You see, traditional Indian women wear either the sari, a long cloth wound around the body, or they wear a “salwar-kameez” set. This set consists of three things : loose pants, a long shirt-like “kurta” and a “dupatta”. A dupatta is a shawl worn over the breasts to supposedly prevent men from looking there. However, since I was wearing (baggy) jeans and a (loose) tee, the dupatta was missing from my outfit. My virginity-guarding “cloth”, the essential iron vest of good Indian girls, it was nowhere to be seen. And this woman obviously had a problem with it. “Your cloth”, she repeated again, just to be clear. “Where is your cloth?” There was a long moment of silence as the men around now realized they had reason to gaze openly at my chest and proceeded to do so with undiluted glee. I sat there miserably, feeling like the world's skankiest whore.

My mind tried but failed.

A voice spoke out then, cutting through my shame like a scapel into a tumor. “Aww come on” said this voice. She was a fat little lady, comfortably leaning her large backside against the wall. The sweet Sound of Redemption was coming from her precious vocal cords. I pleaded her not to stop with beggary eyes. “You, my dear, do not know fashion,”, she continued, addressing the Old Hag. “You won't understand young people nowadays. You don't watch TV, that's why. Everybody dresses like this, even my daughters. Even the Prime Minister's daughters.” She gave me a gentle wink. The Old Hag started to say something and then hesitated uncertainly. Finally she muttered something about how young women had no decency these days and how the country was going to the dogs, implying darkly that there was a direct connection. Then she fell silent.

I mouthed a “thank you” to the fat lady and moved my backpack to cover my chest. The men groaned in unison, abruptly woken up from their pleasant imaginings. Fortunately, within ten minutes the last station came into view so everyone clambered up. Old Hag was intensely gazing at me again as we were carried towards the door by the swirling mass around us.
“I hope you didn't feel bad, my dear. I don't know all these things. I said it for your own good, I swear.”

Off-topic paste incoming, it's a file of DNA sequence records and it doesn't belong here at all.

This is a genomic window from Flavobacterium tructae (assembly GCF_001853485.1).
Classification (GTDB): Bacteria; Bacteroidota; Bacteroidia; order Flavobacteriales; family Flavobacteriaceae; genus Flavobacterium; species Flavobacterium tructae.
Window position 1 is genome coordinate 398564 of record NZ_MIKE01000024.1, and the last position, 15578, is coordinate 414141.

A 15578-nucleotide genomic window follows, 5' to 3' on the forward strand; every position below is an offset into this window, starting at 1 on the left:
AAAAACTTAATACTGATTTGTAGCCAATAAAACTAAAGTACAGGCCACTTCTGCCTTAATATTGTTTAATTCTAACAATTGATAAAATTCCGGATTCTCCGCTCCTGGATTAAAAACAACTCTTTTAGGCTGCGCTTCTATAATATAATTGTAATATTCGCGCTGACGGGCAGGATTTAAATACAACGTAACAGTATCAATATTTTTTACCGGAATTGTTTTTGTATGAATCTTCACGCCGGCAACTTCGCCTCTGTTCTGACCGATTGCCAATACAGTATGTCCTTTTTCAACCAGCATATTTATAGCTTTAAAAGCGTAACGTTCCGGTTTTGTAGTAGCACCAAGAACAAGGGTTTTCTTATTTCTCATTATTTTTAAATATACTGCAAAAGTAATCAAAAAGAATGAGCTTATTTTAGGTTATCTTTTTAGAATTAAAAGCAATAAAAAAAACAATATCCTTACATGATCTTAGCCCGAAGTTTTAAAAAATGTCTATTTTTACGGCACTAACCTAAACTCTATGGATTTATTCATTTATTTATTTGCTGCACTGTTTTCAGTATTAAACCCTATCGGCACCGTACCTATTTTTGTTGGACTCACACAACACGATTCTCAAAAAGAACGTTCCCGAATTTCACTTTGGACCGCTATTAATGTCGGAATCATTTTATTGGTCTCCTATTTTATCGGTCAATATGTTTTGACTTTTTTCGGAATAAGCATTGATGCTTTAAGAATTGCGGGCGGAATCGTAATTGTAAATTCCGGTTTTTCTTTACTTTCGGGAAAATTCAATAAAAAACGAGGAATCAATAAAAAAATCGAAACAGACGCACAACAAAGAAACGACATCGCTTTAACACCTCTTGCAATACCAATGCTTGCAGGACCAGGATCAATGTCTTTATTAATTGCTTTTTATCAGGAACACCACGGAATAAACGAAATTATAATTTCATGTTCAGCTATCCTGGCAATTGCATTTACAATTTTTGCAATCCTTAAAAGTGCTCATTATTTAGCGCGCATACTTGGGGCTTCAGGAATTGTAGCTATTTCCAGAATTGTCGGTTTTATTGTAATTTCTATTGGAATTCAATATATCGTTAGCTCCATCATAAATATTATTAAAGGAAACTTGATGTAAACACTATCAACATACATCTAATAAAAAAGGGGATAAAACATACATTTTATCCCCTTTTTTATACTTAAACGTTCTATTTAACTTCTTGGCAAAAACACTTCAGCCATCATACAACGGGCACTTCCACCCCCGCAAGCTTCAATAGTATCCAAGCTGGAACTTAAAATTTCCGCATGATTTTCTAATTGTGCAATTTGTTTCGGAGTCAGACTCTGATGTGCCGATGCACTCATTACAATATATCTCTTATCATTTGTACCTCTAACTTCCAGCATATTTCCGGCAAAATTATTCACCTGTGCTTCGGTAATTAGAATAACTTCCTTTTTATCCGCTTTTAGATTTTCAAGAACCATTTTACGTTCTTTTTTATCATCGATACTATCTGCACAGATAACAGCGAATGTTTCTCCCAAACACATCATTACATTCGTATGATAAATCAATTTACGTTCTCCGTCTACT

“No, no. It was quite all right, no problem”, I said as primly as I could and hastily stepped out into Oxygen and away from her eyes which were again fixed at thorax level.

Wondering vaguely about her orientation, I look around at my fellow Indians, my “brothers and sisters”. The railway platform of any country is a good place to see its people. Everyone is here, each type: the poor, the rich, even the nosy and the annoying, all presenting a fair cross-section of the population. I notice the man standing nearby, shouting into his mobile about some meeting he should have been at but for a fuckin' train delay. His pants are too tight and he's scratching his crotch with absolute abandon. A breeze blows, fluttering open his unbuttoned shirt to expose a large, black nipple. I stare at it and fall deep into thought.

What is the moral of this “cloth” incident?, I ask myself. I debate furiously in my head, back and forth, back and forth, questioning my appearance, my values, my ethics, my life views, my place in the world... I work myself into an absolutely paranoid frenzy of self-loathing.

There is a gentle tap on my shoulder. “The moral of the story”, said the fat lady sweetly, “is that you should make sure you reserve tickets next time. India is a democracy, and like in all countries where there is freedom of speech, some people can be assholes.” She pats my face reassuringly and walks away. The man on the phone was scratching his ass by now. That's when I realized. I fit in. Just like him, I belong because I am exactly who I'm supposed to be. A flawed but vital component of this motley crowd.

There is always redemption in my stories, however small.